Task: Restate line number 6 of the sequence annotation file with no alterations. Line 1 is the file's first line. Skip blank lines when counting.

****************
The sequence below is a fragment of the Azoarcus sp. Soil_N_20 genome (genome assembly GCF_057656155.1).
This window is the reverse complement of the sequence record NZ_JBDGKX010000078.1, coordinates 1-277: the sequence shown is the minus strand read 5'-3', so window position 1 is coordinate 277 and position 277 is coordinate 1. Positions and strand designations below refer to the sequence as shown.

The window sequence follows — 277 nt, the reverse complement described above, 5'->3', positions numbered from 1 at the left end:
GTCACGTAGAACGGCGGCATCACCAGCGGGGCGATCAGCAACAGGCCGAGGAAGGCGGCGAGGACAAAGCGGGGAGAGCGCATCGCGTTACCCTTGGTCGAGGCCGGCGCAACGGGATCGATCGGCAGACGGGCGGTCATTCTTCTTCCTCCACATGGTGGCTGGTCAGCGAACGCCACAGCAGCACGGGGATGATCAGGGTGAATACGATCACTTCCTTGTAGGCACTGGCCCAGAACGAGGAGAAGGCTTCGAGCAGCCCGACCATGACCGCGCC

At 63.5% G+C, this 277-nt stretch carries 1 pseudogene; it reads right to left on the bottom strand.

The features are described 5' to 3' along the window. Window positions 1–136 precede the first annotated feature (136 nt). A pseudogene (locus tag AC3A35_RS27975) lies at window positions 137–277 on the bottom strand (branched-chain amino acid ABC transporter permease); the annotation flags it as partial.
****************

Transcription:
The features are described 5' to 3' along the window. Window positions 1–136 precede the first annotated feature (136 nt). A pseudogene (locus tag AC3A35_RS27975) lies at window positions 137–277 on the bottom strand (branched-chain amino acid ABC transporter permease); the annotation flags it as partial.